The SF Chronicle’s Scott Ostler can barely contain his glee over yesterday’s 8 player swap between the Pacers and Warriors which saw Indiana pick up “Mike Dunleavy and Troy Murphy and their contracts which are so gynormous that they can be seen from outer space.”
Most Warriors’ fans, when they heard Murphy and Dunleavy had been traded, didn’t bother to ask whom the Warriors got. They didn’t care. It’s party time.
Granted, it’s easy to trash guys who just got traded … So let’s get started!
Dunleavy and Murphy were the YMCA Boyz. You know, they’re on your team in the pickup game at the Y, and you say, “You dudes are tall, would you mind going inside and getting us a few easy buckets, so we can keep the court?” And they say, “Dude, like, we’re shooters. We park at the arc. Here, help me tie my headband.”
Dunleavy was a mistake from the start.
“He can’t get his own shots,” a very knowledgeable NBA person told me when the Warriors drafted Dunleavy with the No. 3 overall pick. “He might become an effective role player on a good team, but he’s not going to carry your franchise.”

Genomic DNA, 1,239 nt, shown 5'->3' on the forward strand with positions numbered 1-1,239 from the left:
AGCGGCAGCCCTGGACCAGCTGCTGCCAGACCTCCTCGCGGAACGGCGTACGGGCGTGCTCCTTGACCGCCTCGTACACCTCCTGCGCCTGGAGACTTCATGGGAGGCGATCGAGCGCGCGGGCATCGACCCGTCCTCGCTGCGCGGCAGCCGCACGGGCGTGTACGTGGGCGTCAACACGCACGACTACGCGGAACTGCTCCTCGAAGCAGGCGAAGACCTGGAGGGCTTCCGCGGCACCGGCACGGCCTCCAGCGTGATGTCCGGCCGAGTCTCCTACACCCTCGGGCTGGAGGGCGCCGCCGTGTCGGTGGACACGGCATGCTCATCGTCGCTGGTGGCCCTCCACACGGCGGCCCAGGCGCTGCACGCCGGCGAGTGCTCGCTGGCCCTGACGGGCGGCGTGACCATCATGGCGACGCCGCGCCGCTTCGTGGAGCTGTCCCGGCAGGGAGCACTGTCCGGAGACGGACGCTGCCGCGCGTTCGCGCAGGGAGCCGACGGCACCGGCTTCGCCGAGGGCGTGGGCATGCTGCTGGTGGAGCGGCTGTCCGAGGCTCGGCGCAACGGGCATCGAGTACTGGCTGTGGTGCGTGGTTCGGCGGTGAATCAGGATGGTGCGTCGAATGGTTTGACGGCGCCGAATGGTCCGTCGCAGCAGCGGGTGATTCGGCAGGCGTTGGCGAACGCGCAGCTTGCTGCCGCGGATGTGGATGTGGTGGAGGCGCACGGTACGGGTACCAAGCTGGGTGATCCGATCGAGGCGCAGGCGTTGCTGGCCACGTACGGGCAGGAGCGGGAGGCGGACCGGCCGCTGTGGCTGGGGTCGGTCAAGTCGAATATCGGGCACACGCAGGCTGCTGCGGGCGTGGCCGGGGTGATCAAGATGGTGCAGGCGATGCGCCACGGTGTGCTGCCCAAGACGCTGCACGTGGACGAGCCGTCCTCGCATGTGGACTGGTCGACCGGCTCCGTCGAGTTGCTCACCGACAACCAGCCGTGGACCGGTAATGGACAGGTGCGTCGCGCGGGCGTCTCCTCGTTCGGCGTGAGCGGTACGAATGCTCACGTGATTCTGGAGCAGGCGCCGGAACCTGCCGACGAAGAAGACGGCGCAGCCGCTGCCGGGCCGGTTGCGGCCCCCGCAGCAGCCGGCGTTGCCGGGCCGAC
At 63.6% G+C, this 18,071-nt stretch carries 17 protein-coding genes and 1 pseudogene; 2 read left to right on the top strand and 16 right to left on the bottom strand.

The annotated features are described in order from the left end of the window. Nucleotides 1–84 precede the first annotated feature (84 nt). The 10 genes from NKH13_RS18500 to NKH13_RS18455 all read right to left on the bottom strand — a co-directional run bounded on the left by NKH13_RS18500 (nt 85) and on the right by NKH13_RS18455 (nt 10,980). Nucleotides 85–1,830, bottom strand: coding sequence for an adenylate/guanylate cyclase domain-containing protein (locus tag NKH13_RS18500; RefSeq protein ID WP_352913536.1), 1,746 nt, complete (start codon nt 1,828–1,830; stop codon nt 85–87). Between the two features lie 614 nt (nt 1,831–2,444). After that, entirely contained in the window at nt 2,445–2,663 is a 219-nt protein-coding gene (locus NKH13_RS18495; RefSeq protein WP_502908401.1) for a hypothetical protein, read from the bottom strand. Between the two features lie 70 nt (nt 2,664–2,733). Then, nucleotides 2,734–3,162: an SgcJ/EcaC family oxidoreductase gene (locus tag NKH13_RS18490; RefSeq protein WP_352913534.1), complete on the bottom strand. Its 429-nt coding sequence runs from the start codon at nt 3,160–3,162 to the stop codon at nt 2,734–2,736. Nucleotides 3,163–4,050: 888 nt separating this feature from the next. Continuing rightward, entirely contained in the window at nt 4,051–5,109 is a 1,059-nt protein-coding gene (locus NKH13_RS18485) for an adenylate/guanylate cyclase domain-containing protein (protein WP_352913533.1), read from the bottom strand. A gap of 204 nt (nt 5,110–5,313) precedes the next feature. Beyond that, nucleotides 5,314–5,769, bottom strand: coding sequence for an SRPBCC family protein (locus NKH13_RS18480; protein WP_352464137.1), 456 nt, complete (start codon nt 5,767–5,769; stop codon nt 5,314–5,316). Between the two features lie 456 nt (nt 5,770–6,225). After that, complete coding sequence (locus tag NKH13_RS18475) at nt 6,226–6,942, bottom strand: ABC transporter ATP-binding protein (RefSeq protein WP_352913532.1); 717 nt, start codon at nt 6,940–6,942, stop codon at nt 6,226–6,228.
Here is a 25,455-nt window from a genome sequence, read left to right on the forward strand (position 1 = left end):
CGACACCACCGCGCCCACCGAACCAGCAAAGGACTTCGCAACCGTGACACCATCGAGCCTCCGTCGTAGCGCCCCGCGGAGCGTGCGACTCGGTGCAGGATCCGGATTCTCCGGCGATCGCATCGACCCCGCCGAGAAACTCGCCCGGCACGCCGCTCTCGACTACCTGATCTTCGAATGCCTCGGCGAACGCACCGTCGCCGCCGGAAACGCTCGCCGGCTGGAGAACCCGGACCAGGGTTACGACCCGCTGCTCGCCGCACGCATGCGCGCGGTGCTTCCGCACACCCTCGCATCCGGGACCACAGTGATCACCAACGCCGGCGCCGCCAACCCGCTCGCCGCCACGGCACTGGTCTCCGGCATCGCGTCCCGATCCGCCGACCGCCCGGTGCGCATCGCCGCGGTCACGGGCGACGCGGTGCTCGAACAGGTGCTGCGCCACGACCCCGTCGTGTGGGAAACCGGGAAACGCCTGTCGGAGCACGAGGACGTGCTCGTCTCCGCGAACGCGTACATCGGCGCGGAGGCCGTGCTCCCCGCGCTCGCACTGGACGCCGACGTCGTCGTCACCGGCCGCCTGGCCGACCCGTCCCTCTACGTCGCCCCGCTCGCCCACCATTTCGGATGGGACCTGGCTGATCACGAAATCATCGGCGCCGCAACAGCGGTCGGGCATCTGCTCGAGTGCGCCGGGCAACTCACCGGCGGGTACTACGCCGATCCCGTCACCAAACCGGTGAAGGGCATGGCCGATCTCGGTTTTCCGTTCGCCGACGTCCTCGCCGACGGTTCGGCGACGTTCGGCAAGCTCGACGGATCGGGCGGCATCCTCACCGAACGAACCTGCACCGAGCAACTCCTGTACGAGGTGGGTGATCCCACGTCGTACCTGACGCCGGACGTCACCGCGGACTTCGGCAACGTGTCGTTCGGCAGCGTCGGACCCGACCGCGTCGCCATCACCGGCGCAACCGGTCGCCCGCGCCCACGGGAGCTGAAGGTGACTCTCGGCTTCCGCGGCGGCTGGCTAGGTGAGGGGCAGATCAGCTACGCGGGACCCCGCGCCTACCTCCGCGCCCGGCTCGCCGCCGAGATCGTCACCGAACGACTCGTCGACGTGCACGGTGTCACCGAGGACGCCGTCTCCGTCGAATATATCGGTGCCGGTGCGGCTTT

And he didn’t. It was the other way around.
He is a shooting forward who doesn’t shoot that well.
“An NBA shooter usually misses long or short,” another NBA insider told me. “Dunleavy misses left and right.”
(As reader Richard Bittner noted, “He has to be the only coach’s son in the history of basketball who can’t shoot.”)
Clippers coach Mike Sr. issued a rousing defense of his flesh & blood, insisting young Mike has “won a championship at every level he’s ever played at,” adding “If you were looking at him to be Dirk Nowitzki, you made a mistake.”
Not only will Eddie Griffin soon be relieved of the responsibility of showing up for T-Wolves practices, but he should have plenty of time to discuss my latest business proposition : teaming up with Mitch “Blood” Green and myself on a chain of nationally franchised driving schools.
Jeff McInnis, happy as always to discuss all things Jersey, gave some terse answers to inquiries about his Nets past yesterday.
“I’m glad to be in Charlotte, that’s it,” he snapped. “What do you want me to say? Happy to be in Charlotte.”
Taking his monthly jab at Lawrence Frank, the former Nets point guard pointedly referred to the Bobcats’ Bernie Bickerstaff as “a coach I can trust and respect.”